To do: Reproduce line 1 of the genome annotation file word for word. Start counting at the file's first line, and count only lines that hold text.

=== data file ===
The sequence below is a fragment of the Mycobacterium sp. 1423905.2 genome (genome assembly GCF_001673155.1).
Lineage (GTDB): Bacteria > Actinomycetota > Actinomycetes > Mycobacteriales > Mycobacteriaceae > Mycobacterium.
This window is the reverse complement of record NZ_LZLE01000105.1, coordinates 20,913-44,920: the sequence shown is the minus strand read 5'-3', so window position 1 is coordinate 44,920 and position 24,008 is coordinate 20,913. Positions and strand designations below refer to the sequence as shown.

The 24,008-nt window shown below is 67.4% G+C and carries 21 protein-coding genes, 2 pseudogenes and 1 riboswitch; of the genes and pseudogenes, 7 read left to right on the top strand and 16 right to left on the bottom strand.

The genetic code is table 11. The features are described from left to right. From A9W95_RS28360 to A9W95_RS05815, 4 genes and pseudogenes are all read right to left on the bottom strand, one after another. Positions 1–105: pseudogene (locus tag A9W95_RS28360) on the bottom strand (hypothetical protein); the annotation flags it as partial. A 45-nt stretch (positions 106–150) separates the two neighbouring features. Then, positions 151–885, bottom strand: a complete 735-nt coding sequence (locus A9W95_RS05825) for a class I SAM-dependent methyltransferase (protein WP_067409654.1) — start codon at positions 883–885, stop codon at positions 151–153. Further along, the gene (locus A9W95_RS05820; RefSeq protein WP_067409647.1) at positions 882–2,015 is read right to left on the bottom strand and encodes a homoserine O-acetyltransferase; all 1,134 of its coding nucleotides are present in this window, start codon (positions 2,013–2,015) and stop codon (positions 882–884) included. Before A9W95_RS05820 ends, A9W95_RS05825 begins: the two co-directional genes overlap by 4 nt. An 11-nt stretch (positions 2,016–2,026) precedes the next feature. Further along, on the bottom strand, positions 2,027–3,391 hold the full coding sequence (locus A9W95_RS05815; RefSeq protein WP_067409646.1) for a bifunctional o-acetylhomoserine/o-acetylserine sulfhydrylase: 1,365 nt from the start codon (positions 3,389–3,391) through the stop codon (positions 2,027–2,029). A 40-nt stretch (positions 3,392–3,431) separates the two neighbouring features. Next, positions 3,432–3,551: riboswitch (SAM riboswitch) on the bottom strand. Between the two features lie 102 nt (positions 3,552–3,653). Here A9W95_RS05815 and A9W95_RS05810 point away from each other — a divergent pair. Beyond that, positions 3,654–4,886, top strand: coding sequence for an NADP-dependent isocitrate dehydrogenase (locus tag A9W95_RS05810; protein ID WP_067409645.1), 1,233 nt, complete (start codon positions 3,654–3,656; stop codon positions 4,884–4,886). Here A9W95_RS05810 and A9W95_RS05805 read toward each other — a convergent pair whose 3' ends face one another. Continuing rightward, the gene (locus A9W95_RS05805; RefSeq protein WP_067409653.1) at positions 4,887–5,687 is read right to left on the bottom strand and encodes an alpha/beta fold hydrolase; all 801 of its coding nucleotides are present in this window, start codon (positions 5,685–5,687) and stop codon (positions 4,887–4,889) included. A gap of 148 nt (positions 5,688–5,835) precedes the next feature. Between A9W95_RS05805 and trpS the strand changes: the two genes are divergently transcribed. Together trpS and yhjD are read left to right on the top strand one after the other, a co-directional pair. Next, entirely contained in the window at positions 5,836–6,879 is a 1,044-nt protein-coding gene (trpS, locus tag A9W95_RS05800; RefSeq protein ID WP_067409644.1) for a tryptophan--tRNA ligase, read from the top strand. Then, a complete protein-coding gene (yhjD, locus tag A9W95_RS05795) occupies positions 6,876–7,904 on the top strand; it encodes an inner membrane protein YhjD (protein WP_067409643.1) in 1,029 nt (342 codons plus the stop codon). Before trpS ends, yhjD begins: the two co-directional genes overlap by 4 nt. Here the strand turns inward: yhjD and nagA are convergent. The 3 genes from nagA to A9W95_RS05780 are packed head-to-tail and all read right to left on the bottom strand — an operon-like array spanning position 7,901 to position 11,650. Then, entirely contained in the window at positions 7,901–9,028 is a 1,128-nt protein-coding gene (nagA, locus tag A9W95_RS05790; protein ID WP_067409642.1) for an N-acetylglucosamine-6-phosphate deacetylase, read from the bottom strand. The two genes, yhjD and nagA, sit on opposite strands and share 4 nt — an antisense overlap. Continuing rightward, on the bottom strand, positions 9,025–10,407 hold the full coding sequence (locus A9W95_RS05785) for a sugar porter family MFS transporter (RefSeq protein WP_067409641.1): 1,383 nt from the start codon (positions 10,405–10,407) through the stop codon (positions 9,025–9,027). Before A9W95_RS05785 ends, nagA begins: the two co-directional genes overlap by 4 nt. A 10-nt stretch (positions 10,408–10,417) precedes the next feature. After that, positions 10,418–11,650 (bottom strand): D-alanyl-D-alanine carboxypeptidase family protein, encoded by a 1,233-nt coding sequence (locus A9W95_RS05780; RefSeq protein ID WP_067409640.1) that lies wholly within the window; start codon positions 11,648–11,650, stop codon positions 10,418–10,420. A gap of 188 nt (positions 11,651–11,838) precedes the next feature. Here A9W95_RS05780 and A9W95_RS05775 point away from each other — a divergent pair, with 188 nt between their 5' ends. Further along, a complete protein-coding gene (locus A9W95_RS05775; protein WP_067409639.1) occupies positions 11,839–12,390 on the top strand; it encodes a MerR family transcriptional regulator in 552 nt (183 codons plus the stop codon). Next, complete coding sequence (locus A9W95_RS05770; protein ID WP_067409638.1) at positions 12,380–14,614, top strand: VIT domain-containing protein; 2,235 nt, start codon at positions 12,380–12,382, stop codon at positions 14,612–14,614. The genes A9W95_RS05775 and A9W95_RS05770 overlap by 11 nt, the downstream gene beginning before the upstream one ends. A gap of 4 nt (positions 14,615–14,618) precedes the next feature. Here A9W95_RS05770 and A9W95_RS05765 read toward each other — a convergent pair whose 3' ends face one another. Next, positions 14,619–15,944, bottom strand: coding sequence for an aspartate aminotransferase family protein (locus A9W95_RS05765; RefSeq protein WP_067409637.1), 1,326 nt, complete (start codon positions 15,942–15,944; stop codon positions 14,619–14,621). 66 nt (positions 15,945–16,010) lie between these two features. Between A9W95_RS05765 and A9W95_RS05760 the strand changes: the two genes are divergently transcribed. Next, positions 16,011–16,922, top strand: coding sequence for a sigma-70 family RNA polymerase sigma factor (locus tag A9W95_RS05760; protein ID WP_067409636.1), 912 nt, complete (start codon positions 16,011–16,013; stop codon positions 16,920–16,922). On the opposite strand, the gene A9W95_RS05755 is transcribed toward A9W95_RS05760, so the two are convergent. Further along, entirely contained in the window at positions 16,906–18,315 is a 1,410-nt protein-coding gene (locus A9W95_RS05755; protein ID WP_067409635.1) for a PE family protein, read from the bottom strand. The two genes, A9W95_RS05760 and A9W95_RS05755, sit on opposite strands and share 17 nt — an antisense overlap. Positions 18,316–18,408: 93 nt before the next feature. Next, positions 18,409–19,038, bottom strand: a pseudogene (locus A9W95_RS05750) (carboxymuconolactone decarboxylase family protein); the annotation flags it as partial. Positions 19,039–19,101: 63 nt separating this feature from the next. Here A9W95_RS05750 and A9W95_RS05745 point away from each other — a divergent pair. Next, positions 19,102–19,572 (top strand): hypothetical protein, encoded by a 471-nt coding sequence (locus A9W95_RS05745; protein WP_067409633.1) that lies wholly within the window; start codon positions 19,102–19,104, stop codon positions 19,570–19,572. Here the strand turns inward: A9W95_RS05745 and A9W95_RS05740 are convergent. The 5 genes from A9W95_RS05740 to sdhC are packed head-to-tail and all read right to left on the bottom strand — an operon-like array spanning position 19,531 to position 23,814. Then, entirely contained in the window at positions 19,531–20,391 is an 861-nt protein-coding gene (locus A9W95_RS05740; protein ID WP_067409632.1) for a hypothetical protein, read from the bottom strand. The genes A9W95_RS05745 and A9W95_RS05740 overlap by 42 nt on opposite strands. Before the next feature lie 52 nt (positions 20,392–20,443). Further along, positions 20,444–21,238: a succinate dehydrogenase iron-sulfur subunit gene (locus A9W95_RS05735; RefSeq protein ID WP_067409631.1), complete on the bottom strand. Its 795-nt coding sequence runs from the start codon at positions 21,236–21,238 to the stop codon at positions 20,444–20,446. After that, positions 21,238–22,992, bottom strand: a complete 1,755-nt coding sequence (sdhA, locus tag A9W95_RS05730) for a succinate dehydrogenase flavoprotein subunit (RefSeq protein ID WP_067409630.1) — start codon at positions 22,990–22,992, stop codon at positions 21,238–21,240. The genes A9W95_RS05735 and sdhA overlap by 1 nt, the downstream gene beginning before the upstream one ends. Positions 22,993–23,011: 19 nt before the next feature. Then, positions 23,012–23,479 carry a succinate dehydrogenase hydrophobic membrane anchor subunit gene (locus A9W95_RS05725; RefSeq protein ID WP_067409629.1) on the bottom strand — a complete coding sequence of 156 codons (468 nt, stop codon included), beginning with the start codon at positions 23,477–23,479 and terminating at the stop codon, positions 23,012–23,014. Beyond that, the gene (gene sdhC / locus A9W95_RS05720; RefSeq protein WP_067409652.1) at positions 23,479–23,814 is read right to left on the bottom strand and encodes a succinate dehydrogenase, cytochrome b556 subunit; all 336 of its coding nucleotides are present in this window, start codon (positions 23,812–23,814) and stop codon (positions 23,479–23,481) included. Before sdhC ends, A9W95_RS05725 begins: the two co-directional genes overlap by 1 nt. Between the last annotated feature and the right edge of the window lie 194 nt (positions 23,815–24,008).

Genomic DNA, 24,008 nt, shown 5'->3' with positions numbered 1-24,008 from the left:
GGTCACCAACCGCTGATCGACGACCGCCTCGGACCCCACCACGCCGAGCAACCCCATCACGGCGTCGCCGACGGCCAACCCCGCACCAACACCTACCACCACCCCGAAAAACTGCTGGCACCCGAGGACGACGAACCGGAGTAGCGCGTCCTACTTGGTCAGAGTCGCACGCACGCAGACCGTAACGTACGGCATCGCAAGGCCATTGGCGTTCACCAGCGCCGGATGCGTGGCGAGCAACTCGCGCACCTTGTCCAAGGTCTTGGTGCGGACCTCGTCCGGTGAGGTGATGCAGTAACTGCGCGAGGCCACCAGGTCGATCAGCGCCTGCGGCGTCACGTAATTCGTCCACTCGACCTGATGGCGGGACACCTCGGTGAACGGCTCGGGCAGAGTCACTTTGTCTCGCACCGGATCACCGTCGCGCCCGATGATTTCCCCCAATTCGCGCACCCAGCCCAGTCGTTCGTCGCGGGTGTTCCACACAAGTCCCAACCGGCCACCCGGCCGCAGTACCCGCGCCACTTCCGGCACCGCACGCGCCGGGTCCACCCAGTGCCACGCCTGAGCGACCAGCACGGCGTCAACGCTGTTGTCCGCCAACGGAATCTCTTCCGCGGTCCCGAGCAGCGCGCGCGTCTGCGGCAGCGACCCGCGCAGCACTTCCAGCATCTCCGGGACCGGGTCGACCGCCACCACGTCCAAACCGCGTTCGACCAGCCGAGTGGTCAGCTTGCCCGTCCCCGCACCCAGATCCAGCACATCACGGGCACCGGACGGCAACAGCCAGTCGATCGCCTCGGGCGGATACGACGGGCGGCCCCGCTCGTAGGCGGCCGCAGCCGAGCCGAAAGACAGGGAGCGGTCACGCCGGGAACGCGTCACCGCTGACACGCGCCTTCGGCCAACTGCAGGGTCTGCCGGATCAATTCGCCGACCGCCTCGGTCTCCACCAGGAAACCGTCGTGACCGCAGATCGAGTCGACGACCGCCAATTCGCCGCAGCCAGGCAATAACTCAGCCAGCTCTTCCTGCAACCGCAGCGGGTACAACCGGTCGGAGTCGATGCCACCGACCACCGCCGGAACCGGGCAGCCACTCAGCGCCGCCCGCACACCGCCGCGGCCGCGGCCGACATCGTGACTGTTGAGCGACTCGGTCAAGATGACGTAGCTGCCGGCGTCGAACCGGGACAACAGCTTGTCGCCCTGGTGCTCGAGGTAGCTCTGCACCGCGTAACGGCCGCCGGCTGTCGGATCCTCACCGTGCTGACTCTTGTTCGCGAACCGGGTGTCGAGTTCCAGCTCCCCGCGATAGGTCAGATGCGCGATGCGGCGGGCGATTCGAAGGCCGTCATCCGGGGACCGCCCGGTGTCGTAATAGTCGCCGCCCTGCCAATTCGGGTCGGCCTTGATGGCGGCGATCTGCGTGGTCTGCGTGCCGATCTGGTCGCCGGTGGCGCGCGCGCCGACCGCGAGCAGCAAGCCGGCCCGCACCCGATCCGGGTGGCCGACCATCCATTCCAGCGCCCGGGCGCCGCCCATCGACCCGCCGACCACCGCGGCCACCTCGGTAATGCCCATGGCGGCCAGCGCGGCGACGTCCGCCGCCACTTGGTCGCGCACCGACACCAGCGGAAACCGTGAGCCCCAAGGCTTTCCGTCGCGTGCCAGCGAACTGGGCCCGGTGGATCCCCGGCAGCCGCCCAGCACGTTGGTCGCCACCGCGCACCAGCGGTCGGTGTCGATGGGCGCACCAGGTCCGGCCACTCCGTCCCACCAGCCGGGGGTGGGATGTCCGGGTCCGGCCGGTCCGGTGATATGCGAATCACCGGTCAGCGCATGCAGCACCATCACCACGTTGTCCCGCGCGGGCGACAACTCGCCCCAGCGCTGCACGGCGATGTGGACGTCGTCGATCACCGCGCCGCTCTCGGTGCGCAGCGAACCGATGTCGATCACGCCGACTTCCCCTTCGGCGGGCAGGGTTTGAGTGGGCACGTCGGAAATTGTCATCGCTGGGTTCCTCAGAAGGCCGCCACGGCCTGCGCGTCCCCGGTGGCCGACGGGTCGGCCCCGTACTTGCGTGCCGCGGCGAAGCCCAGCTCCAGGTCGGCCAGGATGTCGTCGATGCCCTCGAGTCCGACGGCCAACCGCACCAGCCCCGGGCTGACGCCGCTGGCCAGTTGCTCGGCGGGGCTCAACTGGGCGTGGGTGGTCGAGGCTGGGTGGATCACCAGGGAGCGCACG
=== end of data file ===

The sequence below is a fragment of the Mycobacterium sp. 1423905.2 genome (genome assembly GCF_001673155.1).